Evicted: Poverty and Profit in the American City

New Price: $28.00
Used Price: $7.98

Mentioned in:

NBCC 2016 Finalists, Leonard Prize, and Balakian Award Winners

The finalists for the annual National Book Critics Circle (NBCC) Award have been announced, offering up the customary shortlists of great fiction and nonfiction. In addition, the John Leonard Prize for best debut novel was awarded to Yaa Gyasi for Homegoing; the Nona Balakian Citation for Excellence in Reviewing went to Michelle Dean (check out her 2016 Year in Reading); and Margaret Atwood took home the Ivan Sandrof Lifetime Achievement Award.

The NBCC Award will be presented March 17 in a public ceremony.

Fiction

Michael Chabon, Moonglow (our interview with Chabon)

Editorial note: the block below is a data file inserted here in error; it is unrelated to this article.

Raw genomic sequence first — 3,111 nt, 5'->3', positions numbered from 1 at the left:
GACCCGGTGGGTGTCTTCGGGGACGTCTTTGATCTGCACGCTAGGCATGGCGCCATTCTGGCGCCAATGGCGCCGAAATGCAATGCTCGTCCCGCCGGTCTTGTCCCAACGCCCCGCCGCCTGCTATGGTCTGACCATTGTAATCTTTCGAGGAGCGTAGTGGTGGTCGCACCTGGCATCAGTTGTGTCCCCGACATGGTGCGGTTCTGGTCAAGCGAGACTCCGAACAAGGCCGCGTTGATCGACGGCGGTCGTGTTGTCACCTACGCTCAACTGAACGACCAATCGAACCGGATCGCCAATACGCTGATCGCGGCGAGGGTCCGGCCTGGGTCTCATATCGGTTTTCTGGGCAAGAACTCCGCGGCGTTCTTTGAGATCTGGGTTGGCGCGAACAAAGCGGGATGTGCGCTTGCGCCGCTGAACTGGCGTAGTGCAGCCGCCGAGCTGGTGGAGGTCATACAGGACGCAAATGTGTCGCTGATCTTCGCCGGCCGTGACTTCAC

Louise Erdrich, LaRose
Adam Haslett, Imagine Me Gone
Ann Patchett, Commonwealth 
Zadie Smith, Swing Time (the author’s Year in Reading; our review)

 

Nonfiction

Matthew Desmond, Evicted: Poverty and Profit in the American City (Lisa Lucas and Imbolo Mbue on the book)
Ibram X. Kendi, Stamped from the Beginning: The Definitive Idea of Racist History of Racist Ideas in America 
Jane Mayer, Dark Money: The Hidden History of the Billionaires behind the Rise of the Radical Right
Viet Thanh Nguyen, Nothing Ever Dies: Vietnam and the Memory of War (edited by our own Zoë Ruiz!)
John Edgar Wideman, Writing to Save a Life: The Louis Till File

 

A Year in Reading: Lisa Lucas

I’ve always been a reader, but for me, never was there a year so devoted to books as this one!

Having taken up the helm at the National Book Foundation, much of the year was devoted to reading as many of the longlist, finalist, and winning titles for the National Book Awards . But despite that effort, it’s impossible not to sneak off and do some personal reading too.